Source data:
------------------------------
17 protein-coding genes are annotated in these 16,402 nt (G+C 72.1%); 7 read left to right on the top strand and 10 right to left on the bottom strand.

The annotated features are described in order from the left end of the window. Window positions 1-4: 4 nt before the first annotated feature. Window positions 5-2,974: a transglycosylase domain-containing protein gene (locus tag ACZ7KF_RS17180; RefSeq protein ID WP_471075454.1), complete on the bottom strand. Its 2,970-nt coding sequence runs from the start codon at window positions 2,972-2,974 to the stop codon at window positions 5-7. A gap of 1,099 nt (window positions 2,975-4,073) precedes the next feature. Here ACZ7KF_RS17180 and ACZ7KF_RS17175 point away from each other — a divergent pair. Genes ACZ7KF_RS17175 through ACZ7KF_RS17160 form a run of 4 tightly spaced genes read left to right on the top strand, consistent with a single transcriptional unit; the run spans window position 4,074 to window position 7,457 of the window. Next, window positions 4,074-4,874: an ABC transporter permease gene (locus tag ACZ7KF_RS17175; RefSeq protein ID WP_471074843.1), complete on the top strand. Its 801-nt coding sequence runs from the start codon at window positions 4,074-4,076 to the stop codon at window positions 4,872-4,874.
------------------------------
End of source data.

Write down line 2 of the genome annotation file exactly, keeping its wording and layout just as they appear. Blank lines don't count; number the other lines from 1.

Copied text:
The annotated features are described in order from the left end of the window. Window positions 1-4: 4 nt before the first annotated feature. Window positions 5-2,974: a transglycosylase domain-containing protein gene (locus tag ACZ7KF_RS17180; RefSeq protein ID WP_471075454.1), complete on the bottom strand. Its 2,970-nt coding sequence runs from the start codon at window positions 2,972-2,974 to the stop codon at window positions 5-7. A gap of 1,099 nt (window positions 2,975-4,073) precedes the next feature. Here ACZ7KF_RS17180 and ACZ7KF_RS17175 point away from each other — a divergent pair. Genes ACZ7KF_RS17175 through ACZ7KF_RS17160 form a run of 4 tightly spaced genes read left to right on the top strand, consistent with a single transcriptional unit; the run spans window position 4,074 to window position 7,457 of the window. Next, window positions 4,074-4,874: an ABC transporter permease gene (locus tag ACZ7KF_RS17175; RefSeq protein ID WP_471074843.1), complete on the top strand. Its 801-nt coding sequence runs from the start codon at window positions 4,074-4,076 to the stop codon at window positions 4,872-4,874.